Q&A with former Penn basketball player Jeff Schiffner
Schiffner witnessed the Temple Owl receive a technical foul during his playing days
December 3, 2013, 5:42 pm · Updated December 3, 2013, 5:49 pm·
Angie Louie | DP
Jeff Schiffner played shooting guard for Penn basketball from 2000 to 2004. As a junior, Schiffner led the nation in three-point shooting, converting on 49.3 percent of his attempts from beyond-the-arc. After graduating, Schiffner played basketball professionally in Europe, and made stops with teams in Portugal, Denmark and Germany.
The Daily Pennsylvanian: What are some of your favorite memories playing for Penn basketball?
Jeff Schiffner: I had a great four years at Penn, and I was very fortunate to play with great teammates and great coaches. As far as specific memories, I think they always revolve around the Palestra and some of the games we had there and obviously the two NCAA tournament experiences.
DP: How do you feel the program changed during your time at Penn?
JS: I played for coach Dunphy for four years, and his system was very effective and the continuity with his system was helpful. Looking back, the four years felt very similar because of that. There were slight changes, but on the whole a similar experience each year.
DP: Was there anything coach Dunphy said to you that caused you to end up at Penn?
JS: Well, just getting to know him in the process. He was very classy, very direct. I really though that the way he ran the program was something that I wanted to be a part of. He really touched on the Penn tradition and the tradition with the Big 5. It felt special; the program was, is and will always be special.He did a very good job of bringing that out. He was telling you: “Hey, it would be great to have you be a part of this great program.” That was always something that impressed me.
DP: How many of the players from your Penn career have you stayed in touch with?
JS: I’ve stayed close with a number of them, some guys I see them regularly, weekly or bi-weekly, other guys not as often. But we always make it a point to touch base. We had a very nice culture around the basketball program, we were very close, obviously spent a lot of time together over the four years.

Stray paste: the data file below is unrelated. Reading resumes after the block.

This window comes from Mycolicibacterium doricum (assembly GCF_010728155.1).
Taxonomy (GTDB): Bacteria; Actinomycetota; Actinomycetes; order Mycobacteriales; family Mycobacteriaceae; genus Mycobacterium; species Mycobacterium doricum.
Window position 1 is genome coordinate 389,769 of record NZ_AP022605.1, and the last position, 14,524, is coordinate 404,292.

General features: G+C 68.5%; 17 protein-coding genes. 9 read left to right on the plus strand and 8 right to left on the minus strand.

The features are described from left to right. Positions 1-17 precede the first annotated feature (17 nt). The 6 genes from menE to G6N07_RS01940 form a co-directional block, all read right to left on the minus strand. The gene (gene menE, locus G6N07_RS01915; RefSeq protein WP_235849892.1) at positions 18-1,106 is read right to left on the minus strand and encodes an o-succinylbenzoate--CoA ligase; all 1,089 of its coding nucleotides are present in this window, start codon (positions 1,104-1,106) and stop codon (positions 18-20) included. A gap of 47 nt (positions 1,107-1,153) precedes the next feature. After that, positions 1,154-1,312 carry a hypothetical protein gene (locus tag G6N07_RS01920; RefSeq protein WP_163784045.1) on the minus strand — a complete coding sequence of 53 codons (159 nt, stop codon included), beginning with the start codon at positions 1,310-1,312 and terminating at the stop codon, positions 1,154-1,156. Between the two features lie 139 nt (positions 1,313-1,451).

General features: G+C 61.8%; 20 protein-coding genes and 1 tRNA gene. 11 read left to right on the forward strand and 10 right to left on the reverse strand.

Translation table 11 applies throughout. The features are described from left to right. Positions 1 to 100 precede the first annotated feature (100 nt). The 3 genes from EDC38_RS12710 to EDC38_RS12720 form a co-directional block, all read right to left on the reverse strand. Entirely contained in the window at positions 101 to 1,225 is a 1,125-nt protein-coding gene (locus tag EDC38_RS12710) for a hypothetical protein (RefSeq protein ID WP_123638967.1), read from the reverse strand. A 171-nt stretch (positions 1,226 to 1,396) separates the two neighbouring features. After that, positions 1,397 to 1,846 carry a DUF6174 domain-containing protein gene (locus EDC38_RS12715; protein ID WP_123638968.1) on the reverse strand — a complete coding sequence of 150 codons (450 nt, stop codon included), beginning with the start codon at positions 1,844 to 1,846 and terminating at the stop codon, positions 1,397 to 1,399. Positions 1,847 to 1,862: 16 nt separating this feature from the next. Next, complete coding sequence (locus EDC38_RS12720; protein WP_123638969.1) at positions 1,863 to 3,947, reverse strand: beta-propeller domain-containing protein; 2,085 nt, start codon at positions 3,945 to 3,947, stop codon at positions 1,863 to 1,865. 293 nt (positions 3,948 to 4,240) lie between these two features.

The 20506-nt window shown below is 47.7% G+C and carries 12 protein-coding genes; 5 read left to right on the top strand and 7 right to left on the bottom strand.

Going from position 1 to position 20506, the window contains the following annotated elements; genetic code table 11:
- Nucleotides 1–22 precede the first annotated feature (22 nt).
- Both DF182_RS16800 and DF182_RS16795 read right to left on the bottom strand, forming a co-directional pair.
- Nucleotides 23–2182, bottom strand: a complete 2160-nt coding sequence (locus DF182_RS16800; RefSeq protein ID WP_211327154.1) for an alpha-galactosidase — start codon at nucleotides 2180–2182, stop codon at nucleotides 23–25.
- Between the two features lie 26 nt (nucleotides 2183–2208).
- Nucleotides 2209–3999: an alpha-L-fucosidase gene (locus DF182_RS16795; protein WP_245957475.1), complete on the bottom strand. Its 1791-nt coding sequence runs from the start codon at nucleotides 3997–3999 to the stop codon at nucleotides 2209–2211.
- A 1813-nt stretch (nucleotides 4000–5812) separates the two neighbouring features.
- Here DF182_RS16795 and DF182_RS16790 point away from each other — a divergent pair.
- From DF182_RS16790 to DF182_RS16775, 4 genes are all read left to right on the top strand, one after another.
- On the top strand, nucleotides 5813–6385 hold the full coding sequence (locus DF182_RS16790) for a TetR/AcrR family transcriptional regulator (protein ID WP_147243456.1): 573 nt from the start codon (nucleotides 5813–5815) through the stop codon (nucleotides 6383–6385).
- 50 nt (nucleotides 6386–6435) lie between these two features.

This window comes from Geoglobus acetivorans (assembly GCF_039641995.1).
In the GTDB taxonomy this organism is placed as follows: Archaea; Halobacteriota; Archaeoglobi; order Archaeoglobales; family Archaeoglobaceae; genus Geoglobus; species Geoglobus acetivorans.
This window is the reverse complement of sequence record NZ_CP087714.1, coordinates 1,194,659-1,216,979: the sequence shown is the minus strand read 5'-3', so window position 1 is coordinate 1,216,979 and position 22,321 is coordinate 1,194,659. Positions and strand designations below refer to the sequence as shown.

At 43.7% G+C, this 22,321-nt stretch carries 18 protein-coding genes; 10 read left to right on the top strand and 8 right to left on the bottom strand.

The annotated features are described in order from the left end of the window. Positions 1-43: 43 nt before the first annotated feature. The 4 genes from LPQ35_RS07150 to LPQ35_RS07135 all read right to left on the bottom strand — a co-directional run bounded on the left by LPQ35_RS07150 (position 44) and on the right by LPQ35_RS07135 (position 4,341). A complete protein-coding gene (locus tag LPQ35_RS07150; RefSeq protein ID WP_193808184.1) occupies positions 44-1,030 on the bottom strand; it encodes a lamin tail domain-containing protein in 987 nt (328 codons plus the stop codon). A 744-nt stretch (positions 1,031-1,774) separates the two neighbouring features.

DP: What did you do immediately after graduating?
JS: I graduated, and I played basketball professionally in Europe for three years, and then I came back and started a career in the business world.I worked in real estate private equity. I ended up going back and getting my MBA at Wharton and now I work in finance in New York, I work on Wall Street.
DP: What was your experience like playing overseas?
JS: It was definitely different.It was three years that I’ll look back on with fondness. It was a terrific experience. To be able to see parts of the world that I never thought I’d be able to see and play a sport that I love to play.
DP: Did players from Penn or other Ivy League programs make that same transition to playing overseas?
JS: There were a number of guys. On the teams that I played on at Penn, there were at least five other players who went and did the same thing, probably more. It was really fun to play against guys and see guys on other teams. It’s something that I think Penn has done more so than other teams in the Ivy League, but it’s always fun and nice to see familiar faces when you’re 3000 miles away.
DP: Moving back to the Penn side, how often do you come back to the Palestra to watch games?
JS: As often as I can, when I went back to go to grad school there and when I lived in Philadelphia before I went to grad school, so I was there frequently. Now it’s a little bit harder given that I’m in New York, but I try to stay close to the program. Even though I might not be able to make it to the Palestra as often as when I was living in Philly, every opportunity I get to come down I do.
DP: Any other anecdotes from your Penn basketball career that you’d like to share?
JS: One thing that’s always a great story that I tell people was we played at Temple my sophomore year, and it was a very close game, and we ended up beating them.
But in the second half, the Temple Owl got T’ed up and we ended up having to shoot technicals and those ended up being the technicals that ended up winning us the game. That’s one I always tell people. It’s a great program and in my opinion it’s always been a great program and always will be.